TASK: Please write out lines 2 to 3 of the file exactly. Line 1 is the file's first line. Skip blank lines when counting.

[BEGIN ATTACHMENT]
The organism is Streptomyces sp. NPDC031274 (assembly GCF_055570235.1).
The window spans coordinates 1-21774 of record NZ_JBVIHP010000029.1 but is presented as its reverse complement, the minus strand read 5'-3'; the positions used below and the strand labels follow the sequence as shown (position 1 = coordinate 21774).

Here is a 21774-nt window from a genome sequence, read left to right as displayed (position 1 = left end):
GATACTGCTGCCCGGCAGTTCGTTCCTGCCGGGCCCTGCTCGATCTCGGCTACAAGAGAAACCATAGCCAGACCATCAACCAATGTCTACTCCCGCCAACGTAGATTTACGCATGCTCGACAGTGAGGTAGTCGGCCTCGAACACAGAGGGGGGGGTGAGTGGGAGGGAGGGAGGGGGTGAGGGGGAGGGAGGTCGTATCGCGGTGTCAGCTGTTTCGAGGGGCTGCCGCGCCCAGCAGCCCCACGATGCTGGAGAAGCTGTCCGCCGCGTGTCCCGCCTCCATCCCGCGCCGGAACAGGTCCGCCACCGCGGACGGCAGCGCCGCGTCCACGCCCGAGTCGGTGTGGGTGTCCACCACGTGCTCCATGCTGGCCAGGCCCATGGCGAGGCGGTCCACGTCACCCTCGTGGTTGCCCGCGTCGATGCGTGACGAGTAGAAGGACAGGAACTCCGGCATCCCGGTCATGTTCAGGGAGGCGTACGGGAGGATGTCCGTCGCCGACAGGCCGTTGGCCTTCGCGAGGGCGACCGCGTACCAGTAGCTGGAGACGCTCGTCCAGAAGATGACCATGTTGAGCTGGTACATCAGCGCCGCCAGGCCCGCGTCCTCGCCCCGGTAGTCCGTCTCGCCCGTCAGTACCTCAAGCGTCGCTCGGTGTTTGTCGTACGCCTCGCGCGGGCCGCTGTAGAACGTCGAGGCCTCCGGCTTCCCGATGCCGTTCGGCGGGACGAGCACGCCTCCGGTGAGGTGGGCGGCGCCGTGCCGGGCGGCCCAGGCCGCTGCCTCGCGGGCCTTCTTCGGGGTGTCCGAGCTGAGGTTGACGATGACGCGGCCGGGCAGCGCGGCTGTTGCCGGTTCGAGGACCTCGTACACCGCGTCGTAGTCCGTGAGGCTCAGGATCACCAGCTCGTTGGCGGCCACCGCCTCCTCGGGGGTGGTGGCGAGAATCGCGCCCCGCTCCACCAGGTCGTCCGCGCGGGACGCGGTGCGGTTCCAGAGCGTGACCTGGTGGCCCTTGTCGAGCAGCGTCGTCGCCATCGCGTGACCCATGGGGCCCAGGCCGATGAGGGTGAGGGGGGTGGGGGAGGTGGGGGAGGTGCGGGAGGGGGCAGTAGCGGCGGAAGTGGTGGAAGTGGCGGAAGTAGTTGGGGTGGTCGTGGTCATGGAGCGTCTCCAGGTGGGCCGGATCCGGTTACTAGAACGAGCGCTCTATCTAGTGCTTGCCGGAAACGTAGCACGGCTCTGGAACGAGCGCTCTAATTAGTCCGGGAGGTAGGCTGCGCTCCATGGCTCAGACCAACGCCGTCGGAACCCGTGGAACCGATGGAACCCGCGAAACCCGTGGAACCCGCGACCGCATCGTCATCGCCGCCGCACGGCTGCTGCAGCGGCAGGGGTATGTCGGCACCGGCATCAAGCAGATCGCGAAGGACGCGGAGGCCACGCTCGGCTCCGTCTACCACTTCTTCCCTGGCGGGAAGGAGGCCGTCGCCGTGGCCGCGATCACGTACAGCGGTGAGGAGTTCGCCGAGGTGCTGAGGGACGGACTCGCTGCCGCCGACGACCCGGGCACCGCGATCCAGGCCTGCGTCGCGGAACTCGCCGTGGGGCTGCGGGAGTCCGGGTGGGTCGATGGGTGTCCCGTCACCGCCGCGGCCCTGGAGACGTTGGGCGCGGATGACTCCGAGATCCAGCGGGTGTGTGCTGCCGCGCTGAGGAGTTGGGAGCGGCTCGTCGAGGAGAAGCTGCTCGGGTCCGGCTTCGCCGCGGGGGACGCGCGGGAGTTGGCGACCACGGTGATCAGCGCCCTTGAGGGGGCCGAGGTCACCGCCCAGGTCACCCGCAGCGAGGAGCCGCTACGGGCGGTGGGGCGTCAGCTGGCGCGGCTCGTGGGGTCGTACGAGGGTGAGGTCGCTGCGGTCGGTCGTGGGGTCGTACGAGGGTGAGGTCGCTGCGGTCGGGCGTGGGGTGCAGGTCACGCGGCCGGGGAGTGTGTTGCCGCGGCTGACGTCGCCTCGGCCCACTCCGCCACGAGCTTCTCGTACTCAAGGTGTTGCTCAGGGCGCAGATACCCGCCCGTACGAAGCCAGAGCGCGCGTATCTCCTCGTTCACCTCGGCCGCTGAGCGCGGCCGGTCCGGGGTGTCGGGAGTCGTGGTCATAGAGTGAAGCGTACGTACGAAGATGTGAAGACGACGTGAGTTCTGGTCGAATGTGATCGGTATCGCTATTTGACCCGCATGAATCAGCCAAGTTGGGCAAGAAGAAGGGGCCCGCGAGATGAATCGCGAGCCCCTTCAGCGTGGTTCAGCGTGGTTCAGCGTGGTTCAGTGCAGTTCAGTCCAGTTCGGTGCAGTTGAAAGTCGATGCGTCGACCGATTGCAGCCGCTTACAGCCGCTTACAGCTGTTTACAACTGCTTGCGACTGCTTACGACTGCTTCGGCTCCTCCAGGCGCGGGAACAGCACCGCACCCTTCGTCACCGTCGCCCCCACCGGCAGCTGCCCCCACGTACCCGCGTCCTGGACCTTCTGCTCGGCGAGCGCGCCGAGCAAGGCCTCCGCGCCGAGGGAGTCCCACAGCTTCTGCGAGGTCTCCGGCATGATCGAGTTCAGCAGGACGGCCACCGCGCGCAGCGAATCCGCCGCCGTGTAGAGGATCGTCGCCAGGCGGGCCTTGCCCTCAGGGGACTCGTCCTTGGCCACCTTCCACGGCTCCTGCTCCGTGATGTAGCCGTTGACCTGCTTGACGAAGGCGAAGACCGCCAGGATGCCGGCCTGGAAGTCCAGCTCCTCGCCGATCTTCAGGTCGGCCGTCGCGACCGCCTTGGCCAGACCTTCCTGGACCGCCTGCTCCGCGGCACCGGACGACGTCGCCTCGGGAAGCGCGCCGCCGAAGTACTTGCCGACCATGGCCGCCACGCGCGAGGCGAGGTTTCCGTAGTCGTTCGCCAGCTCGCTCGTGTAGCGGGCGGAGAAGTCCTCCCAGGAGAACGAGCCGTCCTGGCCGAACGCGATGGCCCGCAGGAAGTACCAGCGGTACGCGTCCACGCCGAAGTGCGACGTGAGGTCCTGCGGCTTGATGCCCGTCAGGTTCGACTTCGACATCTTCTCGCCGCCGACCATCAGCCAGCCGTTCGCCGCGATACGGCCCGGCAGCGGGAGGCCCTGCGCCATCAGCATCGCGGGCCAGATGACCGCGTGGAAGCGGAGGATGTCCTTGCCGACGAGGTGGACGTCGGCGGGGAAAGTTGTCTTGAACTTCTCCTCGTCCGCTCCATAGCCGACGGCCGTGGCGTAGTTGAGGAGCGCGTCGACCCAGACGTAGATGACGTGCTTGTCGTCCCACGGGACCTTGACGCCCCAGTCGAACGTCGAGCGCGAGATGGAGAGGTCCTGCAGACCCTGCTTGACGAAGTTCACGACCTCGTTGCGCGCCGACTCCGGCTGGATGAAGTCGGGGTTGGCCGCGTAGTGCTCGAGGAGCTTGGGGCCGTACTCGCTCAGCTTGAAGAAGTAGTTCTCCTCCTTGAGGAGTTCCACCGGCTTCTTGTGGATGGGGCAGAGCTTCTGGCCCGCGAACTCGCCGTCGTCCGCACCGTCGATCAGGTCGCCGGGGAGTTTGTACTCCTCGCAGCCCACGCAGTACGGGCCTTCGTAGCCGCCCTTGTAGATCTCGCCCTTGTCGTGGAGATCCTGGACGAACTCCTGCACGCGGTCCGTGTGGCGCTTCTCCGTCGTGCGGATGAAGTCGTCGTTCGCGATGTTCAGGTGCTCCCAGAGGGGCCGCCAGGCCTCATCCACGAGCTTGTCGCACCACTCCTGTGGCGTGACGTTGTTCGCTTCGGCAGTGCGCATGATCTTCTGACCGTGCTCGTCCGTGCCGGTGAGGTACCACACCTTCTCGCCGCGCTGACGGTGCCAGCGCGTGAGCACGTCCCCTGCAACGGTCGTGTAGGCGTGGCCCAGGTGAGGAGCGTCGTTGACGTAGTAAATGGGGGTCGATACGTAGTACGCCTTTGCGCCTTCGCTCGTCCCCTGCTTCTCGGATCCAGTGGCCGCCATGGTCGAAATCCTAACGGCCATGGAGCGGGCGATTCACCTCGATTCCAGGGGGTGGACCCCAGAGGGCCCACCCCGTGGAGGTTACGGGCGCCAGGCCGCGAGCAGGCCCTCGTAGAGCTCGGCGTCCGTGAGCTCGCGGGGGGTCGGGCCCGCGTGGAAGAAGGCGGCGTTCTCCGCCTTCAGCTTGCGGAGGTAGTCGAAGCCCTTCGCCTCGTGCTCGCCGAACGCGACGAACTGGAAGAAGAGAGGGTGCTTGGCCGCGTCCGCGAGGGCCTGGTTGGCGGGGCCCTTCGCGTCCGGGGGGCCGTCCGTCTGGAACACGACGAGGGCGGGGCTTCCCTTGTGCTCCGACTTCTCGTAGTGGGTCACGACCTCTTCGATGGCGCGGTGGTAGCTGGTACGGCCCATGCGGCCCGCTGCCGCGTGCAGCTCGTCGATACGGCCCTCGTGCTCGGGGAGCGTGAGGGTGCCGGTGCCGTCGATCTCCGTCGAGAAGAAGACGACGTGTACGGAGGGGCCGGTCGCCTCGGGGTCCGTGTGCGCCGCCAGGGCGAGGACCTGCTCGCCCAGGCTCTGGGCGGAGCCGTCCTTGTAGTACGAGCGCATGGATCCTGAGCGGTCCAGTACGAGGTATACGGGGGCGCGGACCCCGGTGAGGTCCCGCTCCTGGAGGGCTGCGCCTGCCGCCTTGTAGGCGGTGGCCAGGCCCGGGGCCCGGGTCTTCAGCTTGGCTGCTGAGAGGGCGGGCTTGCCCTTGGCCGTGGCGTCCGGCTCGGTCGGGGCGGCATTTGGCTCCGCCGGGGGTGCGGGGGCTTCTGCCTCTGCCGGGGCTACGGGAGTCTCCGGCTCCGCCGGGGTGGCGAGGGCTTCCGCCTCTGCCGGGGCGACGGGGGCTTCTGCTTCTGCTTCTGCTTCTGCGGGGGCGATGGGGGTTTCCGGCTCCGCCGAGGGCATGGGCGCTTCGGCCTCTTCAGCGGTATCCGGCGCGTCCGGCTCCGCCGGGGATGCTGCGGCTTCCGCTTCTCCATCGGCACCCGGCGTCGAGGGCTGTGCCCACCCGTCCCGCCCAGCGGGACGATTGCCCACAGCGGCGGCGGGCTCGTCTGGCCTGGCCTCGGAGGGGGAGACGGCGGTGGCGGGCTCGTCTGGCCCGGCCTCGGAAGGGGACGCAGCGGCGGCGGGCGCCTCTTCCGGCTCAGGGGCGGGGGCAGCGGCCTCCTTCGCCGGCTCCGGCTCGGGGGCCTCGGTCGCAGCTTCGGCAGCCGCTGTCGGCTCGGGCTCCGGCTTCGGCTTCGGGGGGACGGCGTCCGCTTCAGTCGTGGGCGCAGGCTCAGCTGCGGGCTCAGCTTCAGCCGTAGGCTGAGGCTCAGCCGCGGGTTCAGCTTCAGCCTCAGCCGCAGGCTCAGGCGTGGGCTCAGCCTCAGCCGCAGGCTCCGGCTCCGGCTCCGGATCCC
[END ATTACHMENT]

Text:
The window spans coordinates 1-21774 of record NZ_JBVIHP010000029.1 but is presented as its reverse complement, the minus strand read 5'-3'; the positions used below and the strand labels follow the sequence as shown (position 1 = coordinate 21774).

Here is a 21774-nt window from a genome sequence, read left to right as displayed (position 1 = left end):